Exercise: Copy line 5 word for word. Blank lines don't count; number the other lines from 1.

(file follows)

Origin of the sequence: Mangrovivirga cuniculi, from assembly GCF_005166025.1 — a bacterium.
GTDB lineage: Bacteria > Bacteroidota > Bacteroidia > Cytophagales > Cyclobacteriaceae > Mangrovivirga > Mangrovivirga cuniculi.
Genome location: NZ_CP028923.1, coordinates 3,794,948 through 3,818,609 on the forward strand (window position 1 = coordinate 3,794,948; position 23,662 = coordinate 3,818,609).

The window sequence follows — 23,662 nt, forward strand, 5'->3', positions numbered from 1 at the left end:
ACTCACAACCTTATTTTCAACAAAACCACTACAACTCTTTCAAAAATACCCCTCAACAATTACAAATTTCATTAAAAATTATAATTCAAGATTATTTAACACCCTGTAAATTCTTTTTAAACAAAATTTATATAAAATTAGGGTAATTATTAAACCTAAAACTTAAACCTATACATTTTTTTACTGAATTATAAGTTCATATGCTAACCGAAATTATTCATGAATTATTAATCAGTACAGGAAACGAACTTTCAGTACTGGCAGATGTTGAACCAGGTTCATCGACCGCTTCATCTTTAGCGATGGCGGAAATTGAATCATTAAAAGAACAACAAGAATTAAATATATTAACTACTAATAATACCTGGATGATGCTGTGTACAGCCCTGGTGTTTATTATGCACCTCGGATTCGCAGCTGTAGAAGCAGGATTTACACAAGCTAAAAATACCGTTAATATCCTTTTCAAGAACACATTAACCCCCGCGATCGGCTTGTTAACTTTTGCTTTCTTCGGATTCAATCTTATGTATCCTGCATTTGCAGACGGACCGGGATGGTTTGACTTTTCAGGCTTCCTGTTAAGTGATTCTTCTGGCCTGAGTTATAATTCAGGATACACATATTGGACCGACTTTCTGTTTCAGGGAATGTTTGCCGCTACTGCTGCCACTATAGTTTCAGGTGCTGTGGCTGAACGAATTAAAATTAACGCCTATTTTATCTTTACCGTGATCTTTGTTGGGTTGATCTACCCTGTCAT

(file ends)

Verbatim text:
ACTCACAACCTTATTTTCAACAAAACCACTACAACTCTTTCAAAAATACCCCTCAACAATTACAAATTTCATTAAAAATTATAATTCAAGATTATTTAACACCCTGTAAATTCTTTTTAAACAAAATTTATATAAAATTAGGGTAATTATTAAACCTAAAACTTAAACCTATACATTTTTTTACTGAATTATAAGTTCATATGCTAACCGAAATTATTCATGAATTATTAATCAGTACAGGAAACGAACTTTCAGTACTGGCAGATGTTGAACCAGGTTCATCGACCGCTTCATCTTTAGCGATGGCGGAAATTGAATCATTAAAAGAACAACAAGAATTAAATATATTAACTACTAATAATACCTGGATGATGCTGTGTACAGCCCTGGTGTTTATTATGCACCTCGGATTCGCAGCTGTAGAAGCAGGATTTACACAAGCTAAAAATACCGTTAATATCCTTTTCAAGAACACATTAACCCCCGCGATCGGCTTGTTAACTTTTGCTTTCTTCGGATTCAATCTTATGTATCCTGCATTTGCAGACGGACCGGGATGGTTTGACTTTTCAGGCTTCCTGTTAAGTGATTCTTCTGGCCTGAGTTATAATTCAGGATACACATATTGGACCGACTTTCTGTTTCAGGGAATGTTTGCCGCTACTGCTGCCACTATAGTTTCAGGTGCTGTGGCTGAACGAATTAAAATTAACGCCTATTTTATCTTTACCGTGATCTTTGTTGGGTTGATCTACCCTGTCAT